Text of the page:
Nominated twice for Artist of the Year in Limelight Magazine, Joseph holds the distinction of winning Editor’s Choice three times for disks of his much-feted Widor recordings from France and is the only organist to have been awarded Limelight’s coveted Recording of the Month award (St Etienne du Mont, Paris). Joseph has performed as a soloist on numerous occasions with ensembles such as the Sydney Symphony Orchestra at Sydney Opera House, the Malaysian Philharmonic Orchestra at Petronas Concert Hall, the West Australian Symphony Orchestra at Perth Concert Hall and with the Queensland Symphony Orchestra at QPAC.
Joseph was made a Chevalier des Arts des Lettres by the French government for services to French music in 2016 and was awarded the prestigious Higher Doctorate, The Doctor of Letters, by The University of Western Australia in 2018.
Joseph will make his debut as a featured soloist on a national tour with the New Zealand Symphony Orchestra in October 2022 before flying to Paris to record the complete organ works of Alkan at La Madeleine for award-winning UK label, Signum Records.
About the Artists
Sara MacliverSara Macliver is one of Australia’s most popular and versatile artists, and is regarded as one of the leading exponents of Baroque repertoire.
Sara is a regular performer with all the Australian symphony orchestras as well as the Perth, Melbourne and Sydney Festivals, Pinchgut Opera, the Australian Chamber Orchestra and Australian Brandenburg Orchestra, Musica Viva, and a number of international companies.
Sara records for ABC Classics with more than 35 CDs and many awards to her credit.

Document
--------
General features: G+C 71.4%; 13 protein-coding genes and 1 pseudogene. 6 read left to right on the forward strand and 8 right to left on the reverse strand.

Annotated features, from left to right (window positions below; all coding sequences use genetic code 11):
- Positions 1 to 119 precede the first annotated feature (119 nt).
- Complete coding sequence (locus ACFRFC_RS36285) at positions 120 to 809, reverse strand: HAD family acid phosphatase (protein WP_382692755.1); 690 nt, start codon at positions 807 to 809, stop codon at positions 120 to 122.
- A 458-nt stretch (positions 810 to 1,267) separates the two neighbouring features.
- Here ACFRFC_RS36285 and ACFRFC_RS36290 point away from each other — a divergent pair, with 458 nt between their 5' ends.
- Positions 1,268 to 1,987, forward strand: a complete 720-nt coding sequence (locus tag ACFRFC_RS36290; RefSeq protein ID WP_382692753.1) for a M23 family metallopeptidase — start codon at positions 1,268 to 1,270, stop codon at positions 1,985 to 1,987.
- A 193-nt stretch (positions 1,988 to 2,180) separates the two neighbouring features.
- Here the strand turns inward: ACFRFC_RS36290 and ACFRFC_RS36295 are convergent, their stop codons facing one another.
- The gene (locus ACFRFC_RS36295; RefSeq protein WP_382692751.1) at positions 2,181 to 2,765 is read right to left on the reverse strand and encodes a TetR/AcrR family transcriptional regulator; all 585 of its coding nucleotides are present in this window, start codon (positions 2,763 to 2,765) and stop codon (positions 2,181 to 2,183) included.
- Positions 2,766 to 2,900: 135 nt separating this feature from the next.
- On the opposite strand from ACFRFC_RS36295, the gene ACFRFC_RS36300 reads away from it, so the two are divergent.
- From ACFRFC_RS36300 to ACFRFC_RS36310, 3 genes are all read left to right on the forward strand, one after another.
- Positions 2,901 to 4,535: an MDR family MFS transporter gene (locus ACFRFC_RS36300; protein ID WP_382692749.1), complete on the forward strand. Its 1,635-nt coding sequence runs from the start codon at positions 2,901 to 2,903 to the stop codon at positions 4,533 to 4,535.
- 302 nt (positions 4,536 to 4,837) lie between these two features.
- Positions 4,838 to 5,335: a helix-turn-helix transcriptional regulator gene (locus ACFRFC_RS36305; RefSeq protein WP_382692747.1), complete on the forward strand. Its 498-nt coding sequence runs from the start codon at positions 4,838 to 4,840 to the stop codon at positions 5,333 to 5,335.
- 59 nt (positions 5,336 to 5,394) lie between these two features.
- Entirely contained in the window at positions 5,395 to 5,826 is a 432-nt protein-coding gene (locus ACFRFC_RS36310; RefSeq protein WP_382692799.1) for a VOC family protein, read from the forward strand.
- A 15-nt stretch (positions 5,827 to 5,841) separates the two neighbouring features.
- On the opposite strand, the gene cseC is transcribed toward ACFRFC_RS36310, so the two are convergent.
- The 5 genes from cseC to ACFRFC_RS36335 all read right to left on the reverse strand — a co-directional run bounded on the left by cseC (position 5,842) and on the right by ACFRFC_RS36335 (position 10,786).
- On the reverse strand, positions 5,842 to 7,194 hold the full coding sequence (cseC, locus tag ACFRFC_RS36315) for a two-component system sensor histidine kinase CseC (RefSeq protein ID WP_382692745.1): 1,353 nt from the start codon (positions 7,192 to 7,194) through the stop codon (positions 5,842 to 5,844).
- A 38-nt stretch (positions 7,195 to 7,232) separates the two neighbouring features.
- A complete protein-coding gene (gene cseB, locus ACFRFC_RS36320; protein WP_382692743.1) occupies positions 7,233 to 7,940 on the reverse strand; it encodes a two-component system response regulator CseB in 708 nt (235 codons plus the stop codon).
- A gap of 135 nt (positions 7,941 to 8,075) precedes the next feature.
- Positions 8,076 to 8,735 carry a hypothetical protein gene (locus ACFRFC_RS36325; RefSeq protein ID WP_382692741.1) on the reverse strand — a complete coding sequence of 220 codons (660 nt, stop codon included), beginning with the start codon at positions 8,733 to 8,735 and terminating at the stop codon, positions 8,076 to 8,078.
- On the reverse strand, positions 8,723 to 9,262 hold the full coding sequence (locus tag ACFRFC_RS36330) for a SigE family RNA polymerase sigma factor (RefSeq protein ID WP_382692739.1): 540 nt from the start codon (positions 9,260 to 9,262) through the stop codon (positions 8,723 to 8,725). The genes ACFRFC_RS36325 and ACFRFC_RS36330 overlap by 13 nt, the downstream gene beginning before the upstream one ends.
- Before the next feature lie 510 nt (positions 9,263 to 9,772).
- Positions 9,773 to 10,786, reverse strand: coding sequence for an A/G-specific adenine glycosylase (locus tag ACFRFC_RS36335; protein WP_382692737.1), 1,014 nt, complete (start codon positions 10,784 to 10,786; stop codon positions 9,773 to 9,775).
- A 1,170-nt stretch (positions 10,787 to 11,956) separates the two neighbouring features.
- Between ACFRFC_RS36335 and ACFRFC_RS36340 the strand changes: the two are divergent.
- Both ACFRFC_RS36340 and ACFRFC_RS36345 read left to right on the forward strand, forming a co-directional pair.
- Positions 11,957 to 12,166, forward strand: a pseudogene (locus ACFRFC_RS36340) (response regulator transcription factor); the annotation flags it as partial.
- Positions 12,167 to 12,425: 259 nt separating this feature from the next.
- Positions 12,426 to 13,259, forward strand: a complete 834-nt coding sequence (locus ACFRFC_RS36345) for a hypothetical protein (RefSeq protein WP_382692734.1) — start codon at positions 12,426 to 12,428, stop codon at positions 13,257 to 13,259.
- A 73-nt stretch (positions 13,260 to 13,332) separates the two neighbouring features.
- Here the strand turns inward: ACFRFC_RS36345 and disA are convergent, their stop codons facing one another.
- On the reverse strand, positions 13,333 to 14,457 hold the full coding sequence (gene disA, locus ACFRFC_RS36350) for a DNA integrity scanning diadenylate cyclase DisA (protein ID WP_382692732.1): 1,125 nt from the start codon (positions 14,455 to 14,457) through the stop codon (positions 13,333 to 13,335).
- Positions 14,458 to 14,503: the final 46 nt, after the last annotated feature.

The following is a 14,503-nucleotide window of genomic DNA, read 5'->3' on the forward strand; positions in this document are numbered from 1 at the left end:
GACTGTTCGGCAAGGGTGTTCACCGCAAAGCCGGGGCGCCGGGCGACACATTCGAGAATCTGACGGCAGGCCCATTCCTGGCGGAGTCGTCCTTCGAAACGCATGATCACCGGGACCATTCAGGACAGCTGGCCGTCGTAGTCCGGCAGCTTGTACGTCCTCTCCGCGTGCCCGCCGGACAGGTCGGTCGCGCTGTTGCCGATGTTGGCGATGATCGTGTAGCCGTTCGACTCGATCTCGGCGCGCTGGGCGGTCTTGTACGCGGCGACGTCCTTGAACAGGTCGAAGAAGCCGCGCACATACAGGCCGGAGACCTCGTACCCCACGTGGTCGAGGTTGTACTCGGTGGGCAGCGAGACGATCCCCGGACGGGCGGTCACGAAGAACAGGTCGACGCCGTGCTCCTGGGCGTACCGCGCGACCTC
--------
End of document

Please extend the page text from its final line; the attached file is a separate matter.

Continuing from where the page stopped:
Most recently Sara has sung with West Australian Opera, Sydney, Melbourne, West Australian, Tasmanian, Queensland and Adelaide Symphony Orchestras, Sydney Philharmonia Choirs, Ten Days on the Island, the Australian String Quartet, St George’s Cathedral and Auckland Philharmonic Orchestra. She also sang with the Perth Festival, Peninsula Summer Festival, Brisbane Camerata, ANAM and Collegium Musicum amongst many other projects.
Sara has been awarded an honorary doctorate from the University of Western Australia in recognition of her services to singing.
Image credit: Rhydian Lewis
About the Artists
Fiona Campbell is one of Australia’s most versatile and beloved classical singers - the winner of the national Limelight Award for Best Solo Performance 2011 and vocal winner of the ABC Young Performer of the Year Award and the ASC Opera Awards.
Fiona sings regularly as a principal artist with all of the major ensembles and orchestras in Australia and with Opera Australia, Opera Queensland and West Australian Opera. Her international collaborators have included the Brodsky Quartet, Tokyo Philharmonic, Manchester Camerata, Prague Chamber Orchestra, Hong Kong Philharmonic and Glyndebourne Festival Opera.
She was Associate Artist for José Carreras in Japan, Korea and Australia and for Barbara Bonney in Tokyo and London. In 2021, she sang Hippolyta in A Midsummer Night’s Dream for The Adelaide Festival and was soloist with the Australian String Quartet and the Queensland and West Australian Symphony Orchestras. In 2022, she returns to WASO and the QSO and appears as Laura (Iolanta) and Flora (La traviata) for West Australian Opera.
© Patrick Togher Artists’ Management 2022
Image credit: Steven Godbee Photography
About the Artists
Performing regularly as a soloist with symphony orchestras, chamber music groups and choirs throughout Australia, New Zealand and Asia, tenor Paul McMahon is one of Australia’s finest exponents of baroque and classical repertoire, particularly the Evangelist role in the Passions of J. S. Bach.